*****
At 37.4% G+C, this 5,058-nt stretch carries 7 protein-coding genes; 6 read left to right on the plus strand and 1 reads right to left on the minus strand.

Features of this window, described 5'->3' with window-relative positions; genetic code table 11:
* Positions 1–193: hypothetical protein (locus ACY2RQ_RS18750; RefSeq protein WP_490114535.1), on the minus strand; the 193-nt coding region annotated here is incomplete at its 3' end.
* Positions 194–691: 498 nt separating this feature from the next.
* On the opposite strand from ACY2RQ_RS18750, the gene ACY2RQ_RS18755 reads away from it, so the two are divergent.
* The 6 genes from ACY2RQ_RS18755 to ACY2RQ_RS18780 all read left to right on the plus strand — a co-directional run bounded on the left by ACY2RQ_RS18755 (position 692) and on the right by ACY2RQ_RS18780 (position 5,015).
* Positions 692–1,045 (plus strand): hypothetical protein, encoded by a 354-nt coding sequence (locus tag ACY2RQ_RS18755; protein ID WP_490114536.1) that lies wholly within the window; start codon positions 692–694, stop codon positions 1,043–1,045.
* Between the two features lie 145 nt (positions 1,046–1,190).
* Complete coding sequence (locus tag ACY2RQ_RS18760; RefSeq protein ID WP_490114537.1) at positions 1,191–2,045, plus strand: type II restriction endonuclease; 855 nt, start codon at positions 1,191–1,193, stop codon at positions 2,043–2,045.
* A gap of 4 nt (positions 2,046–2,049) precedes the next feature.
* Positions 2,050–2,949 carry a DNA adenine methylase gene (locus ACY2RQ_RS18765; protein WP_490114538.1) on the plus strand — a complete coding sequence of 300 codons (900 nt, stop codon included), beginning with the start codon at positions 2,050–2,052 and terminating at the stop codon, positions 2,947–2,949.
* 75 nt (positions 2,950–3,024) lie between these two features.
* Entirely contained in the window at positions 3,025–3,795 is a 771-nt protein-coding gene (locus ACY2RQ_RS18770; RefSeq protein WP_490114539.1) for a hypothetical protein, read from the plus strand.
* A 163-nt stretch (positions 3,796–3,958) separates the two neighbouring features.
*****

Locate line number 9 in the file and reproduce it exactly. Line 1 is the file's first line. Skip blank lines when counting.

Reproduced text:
* Complete coding sequence (locus tag ACY2RQ_RS18760; RefSeq protein ID WP_490114537.1) at positions 1,191–2,045, plus strand: type II restriction endonuclease; 855 nt, start codon at positions 1,191–1,193, stop codon at positions 2,043–2,045.